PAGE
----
Poster, European Geosciences Union General Assembly 2007, Vienna, Austria: 2007-04-15 - 2007-04-20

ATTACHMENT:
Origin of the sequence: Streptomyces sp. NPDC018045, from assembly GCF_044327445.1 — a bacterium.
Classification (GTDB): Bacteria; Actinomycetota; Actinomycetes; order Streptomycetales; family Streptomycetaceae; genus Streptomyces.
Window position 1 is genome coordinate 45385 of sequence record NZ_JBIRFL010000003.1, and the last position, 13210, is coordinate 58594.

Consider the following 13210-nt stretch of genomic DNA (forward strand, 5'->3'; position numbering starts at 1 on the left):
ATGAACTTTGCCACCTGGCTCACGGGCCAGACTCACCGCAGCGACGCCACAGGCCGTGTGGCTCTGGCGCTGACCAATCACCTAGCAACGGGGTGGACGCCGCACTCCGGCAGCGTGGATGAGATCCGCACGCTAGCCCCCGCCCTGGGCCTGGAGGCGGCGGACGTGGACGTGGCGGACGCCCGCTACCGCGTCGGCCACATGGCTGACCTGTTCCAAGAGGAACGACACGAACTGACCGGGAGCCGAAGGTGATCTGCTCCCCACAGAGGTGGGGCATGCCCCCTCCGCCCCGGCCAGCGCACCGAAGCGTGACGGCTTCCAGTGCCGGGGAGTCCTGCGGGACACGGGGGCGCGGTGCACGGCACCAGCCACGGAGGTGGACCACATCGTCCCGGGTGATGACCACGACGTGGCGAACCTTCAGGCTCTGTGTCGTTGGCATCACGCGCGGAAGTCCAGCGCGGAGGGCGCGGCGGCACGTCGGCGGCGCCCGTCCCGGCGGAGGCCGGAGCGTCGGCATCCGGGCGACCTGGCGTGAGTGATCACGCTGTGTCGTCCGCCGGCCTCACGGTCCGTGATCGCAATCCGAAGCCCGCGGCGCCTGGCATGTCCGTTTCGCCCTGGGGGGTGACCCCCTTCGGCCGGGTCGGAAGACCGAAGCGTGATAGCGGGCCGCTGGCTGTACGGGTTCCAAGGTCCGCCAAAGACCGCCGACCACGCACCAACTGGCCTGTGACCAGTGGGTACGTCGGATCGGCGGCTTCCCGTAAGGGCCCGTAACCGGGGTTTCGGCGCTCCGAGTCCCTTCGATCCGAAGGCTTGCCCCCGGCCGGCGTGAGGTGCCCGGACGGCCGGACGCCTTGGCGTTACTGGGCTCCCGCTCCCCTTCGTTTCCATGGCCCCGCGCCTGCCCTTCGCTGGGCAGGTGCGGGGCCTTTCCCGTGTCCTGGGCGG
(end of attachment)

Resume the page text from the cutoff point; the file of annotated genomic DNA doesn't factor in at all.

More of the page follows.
Accurate quantification of turbulent fluxes between the surface and the atmospheric boundary layer in polar environments, characterized by frequent stable to very stable stratified conditions, is a fundamental problem in soil-snow-ice-vegetation-atmosphere interaction studies. The observed rapid climate warming in the Arctic requires improvements in the monitoring of energy and matter exchange; accomplished by setting up appropriate (adapted to polar conditions) observation sites to measure turbulent fluxes. To address these problems, it is essential to improve the databases with high-quality in-situ measurements of turbulent fluxes near the surface applying the Eddy-Covariance method. These direct measurement data (CSAT3 sonic anemometer, KH20 krypton hygrometer, and laser scintillometer) obtained during the first Arctic Turbulence Experiment (ARCTEX-2006) in May 2006 at the French-German Arctic Research Base in Ny-Ålesund (AWI/IPEV) on Spitsbergen (Svalbard) allowed a comparison with simulated results from simple flux gradient-parameterizations used today to force atmosphere-ocean-ice models. In addition, the results of this pilot study shows the problematic of direct measurements (e.g. snow drift through the sensor path ways) under rough weather conditions as well as they reveal that the misestimating of sensible heat fluxes can result from inaccurate measurements or calculation of the surface temperature and inaccurate treatment of the neutral and stable conditions (e.g. intermittency, gravity waves) in the bulk parameterization.